“So dramatic,” Jemima grumbled, but chucked it in the separate pile of things that Priscilla had declared no one would ever wear, even if it had been free, even if it had been lined with cash.

Finally, they reached the shoes. Jemima had been keeping her many black flip flops in a pile at the back of her closet, but there was another pile on the opposite side of her closet for all of her other shoes. She owned what Priscilla estimated to be one hundred pairs of sneakers. In reality, there were only about twelve pairs, but that still seemed awfully high for someone who only had two feet. Beyond that, she had eight pairs of sandals, three pairs of running shoes, one of which she’d held onto since the eighth grade, and sixteen pairs of heels. That wasn’t even counting the gross number of boots she had in her front hall closet.

“How long have you had these?” Priscilla asked, holding up one pair of running shoes. “Because it smells like you’ve had them since Y2K.”

There was a pair of jelly sandals that Jemima had legitimately owned since Y2K so it wasn’t as crazy a statement as Jemima was likely hoping it was.

After the shoes, the pair of them stopped to survey the progress. Priscilla felt cleansed, like she’d rid the earth of a plague. Jemima looked like she’d been tortured for four months straight. It was possible it hadn’t been nearly as cathartic for her as it had been for Priscilla, who maintained that Jemima would feel much better soon. She had enough closet space to properly close the doors for one. She also no longer owned a cow hide blazer, which Priscilla was counting as an enormous positive.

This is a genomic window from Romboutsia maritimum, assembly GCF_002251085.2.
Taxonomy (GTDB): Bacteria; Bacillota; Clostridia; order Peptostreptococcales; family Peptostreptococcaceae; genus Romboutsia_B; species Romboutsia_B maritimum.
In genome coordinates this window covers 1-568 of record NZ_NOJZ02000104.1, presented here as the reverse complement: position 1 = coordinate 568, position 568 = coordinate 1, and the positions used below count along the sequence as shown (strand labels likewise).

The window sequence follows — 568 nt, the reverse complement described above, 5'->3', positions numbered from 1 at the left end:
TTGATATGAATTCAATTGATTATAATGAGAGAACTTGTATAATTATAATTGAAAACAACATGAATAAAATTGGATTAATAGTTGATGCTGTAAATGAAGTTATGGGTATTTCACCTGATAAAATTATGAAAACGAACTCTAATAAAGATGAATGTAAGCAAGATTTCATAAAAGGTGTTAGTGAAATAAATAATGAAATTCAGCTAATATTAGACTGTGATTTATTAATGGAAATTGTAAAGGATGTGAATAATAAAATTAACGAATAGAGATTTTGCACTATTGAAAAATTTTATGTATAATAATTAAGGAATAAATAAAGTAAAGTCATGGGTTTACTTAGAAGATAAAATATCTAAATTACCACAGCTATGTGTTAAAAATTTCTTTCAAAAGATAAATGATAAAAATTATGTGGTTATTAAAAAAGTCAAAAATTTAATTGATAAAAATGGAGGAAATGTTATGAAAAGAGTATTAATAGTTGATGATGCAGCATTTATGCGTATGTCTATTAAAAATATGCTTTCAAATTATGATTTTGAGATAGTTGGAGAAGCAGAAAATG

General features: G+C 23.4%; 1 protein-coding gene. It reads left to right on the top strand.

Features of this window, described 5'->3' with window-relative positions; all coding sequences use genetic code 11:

Priscilla was standing in the middle of the bedroom with her hands on her hips, admiring her work, when she noticed the clothes trying to escape from underneath Jemima’s bed.

“Oh good Lord,” she groaned, getting down on her hands and knees to start pulling things out from beyond the bedskirt. “You have clothes under your bed!”

She tossed a red blouse in the direction of Jemima’s face. Sadly, Jemima caught it before it could make contact.

“Oh! I was looking for that shirt!” She said delightedly. Priscilla sighed and continued to pull things out.

“Were you also looking for these jeans? Or this sock? These four, sorry five, sweaters, and this bedazzled leopard print bra?” She chucked the bra toward Jemima as well. Jemima grabbed it and held it up to the light, like it was a diamond she was trying to inspect for flaws.

“Uh, this is not my bra…,” she said after a moment. They stared at each other.

“You should probably be concerned about that,” Priscilla said eventually. Jemima immediately dropped it.

By the time Priscilla returned to her own apartment, she and Jemima had shoved all of her clothes into several blue garbage bags and Priscilla was extremely proud of herself. Jemima looked like she’d been victimized.

“You’ll feel better in the morning,” Priscilla assured her as she walked out the front door.

“I’m going to keep that cowhide blazer and give it to you for Christmas,” was Jemima’s scathing response.